Despite this track record, could this economic downturn really be the end of the road for organic? As incomes tighten for a period, do people really revise their values and prioritise a new iPod, a pair of shoes, a smart car, over feeding their families better food? Very unlikely.

Has the ethical consumer disappeared overnight – the same consumer that got so much media limelight just months ago? What nonsense. The ethical shopping market is now estimated at £5.4bn, with 80% of us active in it, compared to just 20% a few years ago.

Ethical shoppers are not just middle-class faddists. The assumptions that those on lower incomes just don't care about better food anymore, or the health of farm animals, or our environment, are hideously patronising.

Organic food is such an easy target at times like this. It is often more expensive, in terms of the pound in your purse, in the industrialised world. But it is not so in developing nations, where organic-based techniques of soil care, crop rotation and natural fertility-building are often the most effective, safe, productive and resilient ways of producing nutritious food for the local population.

Here, cheap oil and gas is the basis of the fertiliser and the big machinery agri-business relies on. That's the key reason conventional food seems so inexpensive (we spend, on average, only 10%-12% of our disposable income on food, the stuff of life!).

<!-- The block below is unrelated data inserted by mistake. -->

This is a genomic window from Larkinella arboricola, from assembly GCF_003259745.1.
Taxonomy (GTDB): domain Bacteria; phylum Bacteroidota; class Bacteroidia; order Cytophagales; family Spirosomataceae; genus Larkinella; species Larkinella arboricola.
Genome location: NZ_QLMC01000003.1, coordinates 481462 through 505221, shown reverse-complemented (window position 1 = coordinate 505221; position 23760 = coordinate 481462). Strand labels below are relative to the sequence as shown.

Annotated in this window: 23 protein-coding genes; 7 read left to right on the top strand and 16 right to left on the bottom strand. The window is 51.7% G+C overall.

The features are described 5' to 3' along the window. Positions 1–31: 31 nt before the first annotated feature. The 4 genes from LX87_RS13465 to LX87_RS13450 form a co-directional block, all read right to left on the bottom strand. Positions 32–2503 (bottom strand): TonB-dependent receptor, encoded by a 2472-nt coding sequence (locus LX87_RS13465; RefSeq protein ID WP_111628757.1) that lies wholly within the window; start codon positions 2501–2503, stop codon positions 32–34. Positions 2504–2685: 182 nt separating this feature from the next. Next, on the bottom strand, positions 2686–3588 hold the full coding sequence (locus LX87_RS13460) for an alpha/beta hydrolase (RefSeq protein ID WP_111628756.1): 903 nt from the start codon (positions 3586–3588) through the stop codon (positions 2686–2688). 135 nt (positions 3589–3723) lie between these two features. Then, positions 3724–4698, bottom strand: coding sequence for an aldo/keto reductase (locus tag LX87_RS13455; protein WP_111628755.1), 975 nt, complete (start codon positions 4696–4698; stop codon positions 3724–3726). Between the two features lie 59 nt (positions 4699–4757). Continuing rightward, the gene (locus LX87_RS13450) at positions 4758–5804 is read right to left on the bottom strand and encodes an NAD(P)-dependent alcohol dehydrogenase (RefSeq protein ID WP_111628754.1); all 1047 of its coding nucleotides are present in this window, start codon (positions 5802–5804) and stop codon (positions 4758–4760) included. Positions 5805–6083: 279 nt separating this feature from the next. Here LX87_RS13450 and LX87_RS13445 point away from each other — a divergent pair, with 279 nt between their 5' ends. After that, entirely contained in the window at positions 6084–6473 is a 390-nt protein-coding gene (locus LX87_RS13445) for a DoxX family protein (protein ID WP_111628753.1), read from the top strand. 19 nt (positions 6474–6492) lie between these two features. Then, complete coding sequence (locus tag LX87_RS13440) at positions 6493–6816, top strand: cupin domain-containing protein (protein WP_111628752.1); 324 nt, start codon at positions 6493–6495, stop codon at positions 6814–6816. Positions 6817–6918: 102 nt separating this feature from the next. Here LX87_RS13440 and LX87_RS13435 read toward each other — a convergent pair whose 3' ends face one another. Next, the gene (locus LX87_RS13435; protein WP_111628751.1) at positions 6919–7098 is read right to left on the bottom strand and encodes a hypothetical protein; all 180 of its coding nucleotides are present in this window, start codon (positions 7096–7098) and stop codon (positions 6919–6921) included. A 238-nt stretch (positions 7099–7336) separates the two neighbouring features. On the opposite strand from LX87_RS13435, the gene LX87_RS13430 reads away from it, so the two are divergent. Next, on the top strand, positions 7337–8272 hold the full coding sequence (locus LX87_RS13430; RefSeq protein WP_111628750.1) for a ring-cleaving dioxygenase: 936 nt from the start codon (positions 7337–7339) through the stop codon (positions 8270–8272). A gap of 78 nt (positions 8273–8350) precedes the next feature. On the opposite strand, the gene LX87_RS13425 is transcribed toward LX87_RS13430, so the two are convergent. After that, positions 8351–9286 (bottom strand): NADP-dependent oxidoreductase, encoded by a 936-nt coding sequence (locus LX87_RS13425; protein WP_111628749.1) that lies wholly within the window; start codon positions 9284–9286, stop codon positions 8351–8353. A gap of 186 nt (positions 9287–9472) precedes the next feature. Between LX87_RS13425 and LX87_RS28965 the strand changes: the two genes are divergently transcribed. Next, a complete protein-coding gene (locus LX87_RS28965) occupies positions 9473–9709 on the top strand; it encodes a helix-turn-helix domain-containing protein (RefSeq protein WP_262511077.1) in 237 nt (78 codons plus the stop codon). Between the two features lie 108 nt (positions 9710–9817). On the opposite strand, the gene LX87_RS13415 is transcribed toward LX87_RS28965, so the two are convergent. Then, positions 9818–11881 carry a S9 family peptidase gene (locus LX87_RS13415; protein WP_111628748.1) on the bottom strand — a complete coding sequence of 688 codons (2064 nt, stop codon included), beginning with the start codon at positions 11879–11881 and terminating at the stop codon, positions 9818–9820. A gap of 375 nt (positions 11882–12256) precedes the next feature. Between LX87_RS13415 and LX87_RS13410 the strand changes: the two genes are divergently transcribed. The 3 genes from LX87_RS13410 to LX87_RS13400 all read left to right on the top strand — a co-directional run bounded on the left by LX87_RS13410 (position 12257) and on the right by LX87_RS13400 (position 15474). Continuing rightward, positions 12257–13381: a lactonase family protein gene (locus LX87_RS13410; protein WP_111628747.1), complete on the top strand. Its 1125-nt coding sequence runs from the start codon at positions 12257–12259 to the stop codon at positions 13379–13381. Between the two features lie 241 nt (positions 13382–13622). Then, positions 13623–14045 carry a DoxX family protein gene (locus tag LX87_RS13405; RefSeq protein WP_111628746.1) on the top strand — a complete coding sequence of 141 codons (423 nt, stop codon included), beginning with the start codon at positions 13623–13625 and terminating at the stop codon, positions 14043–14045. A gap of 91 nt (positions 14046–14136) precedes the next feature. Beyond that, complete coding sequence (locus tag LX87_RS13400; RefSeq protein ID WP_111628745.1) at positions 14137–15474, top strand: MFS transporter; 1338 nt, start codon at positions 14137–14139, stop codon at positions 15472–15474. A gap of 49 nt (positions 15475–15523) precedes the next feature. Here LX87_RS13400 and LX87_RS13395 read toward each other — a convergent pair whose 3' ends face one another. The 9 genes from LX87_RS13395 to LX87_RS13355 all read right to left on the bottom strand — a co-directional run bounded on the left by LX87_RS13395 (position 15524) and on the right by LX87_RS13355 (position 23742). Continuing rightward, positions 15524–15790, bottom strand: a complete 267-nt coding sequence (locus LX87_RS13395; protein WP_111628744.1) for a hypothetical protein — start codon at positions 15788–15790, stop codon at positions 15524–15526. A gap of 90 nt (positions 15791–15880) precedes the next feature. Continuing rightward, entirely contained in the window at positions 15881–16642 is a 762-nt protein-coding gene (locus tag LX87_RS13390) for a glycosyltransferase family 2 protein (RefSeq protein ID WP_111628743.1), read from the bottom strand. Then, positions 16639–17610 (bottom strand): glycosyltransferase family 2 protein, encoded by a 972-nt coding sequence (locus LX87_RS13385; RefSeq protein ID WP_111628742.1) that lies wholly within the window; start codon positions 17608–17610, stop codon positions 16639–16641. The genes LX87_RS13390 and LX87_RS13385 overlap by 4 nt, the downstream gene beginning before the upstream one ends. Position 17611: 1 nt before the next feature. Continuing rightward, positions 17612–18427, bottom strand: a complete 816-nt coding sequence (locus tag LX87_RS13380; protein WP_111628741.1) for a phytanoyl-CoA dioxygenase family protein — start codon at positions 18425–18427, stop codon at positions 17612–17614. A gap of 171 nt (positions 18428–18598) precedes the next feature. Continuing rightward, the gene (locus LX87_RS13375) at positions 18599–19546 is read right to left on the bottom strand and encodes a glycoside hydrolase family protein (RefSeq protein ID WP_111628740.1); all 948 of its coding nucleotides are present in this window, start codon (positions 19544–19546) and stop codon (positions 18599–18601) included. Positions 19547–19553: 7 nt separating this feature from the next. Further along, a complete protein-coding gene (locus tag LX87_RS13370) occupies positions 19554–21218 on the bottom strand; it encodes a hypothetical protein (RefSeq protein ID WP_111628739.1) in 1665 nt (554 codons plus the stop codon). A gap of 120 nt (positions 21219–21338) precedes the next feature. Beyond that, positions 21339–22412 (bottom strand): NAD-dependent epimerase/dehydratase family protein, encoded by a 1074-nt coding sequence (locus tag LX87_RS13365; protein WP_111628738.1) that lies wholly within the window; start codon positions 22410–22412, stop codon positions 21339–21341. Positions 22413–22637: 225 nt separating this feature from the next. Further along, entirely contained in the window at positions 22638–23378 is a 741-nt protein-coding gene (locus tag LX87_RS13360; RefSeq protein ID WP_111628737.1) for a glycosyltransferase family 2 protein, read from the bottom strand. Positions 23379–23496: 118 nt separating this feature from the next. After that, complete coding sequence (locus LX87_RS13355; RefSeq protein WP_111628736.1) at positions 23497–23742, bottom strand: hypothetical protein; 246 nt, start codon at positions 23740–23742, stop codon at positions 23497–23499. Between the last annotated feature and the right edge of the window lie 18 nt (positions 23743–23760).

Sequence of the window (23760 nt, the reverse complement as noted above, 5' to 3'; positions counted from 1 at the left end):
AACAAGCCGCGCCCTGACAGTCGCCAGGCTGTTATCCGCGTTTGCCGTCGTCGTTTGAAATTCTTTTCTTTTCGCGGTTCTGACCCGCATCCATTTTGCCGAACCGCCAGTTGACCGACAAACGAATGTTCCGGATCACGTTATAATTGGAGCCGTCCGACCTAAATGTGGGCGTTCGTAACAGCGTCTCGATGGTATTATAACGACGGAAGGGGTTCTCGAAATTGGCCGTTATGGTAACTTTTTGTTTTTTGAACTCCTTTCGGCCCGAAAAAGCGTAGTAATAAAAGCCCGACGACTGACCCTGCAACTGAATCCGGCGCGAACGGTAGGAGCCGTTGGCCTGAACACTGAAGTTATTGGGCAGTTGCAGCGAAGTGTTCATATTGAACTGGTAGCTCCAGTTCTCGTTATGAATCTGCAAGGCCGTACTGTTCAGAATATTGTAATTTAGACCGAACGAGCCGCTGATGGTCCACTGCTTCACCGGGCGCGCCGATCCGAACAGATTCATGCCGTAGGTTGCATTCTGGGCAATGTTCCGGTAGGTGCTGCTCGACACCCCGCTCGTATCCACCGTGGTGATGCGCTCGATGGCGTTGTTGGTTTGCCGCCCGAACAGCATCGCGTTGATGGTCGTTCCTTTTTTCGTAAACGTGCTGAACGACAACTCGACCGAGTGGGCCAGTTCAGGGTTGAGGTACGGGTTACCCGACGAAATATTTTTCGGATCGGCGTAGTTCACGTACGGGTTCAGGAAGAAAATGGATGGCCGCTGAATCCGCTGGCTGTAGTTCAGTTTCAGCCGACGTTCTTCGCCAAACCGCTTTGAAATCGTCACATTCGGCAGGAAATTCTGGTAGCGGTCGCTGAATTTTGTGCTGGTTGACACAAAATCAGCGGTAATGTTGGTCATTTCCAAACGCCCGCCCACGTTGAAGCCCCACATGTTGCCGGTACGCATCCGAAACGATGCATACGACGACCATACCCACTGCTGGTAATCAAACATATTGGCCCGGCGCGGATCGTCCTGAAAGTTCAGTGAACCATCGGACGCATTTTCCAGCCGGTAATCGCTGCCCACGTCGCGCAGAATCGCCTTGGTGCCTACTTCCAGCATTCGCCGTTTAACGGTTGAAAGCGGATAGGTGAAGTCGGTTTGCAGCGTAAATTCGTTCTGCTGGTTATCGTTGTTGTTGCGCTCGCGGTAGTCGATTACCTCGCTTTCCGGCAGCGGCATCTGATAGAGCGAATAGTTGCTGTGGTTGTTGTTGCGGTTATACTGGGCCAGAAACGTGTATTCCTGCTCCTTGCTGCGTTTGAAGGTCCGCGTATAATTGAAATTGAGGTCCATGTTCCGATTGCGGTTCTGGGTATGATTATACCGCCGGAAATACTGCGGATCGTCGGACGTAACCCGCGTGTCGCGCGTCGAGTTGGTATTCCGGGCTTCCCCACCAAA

The real cost is borne by the animals in their confinement, the environment in its degradation, and the population generally as the efficacy of antibiotics, for example, is potentially reduced due to their overuse to keep stressed animals healthy. Pretty expensive cheap food, you might think. And food that, while plentiful enough to keep most of us alive longer, appears to carry various other costs to our own health, such as obesity, malnutrition and heart disease.

You must also ask what happens if fossil fuels continue on their apparently inexorable rising cost curve? Organic food will start to look like a cost-effective option – it already uses 26% less energy on average. Even now the price gap between organic and conventional food is narrowing. Organic may even become a necessity, never mind a luxury. And there are plenty of options open to the organic shopper on a budget: direct from producers, seasonally bought, or using farmers markets, organic products can be cheaper already than conventional stuff bought in the main retailers.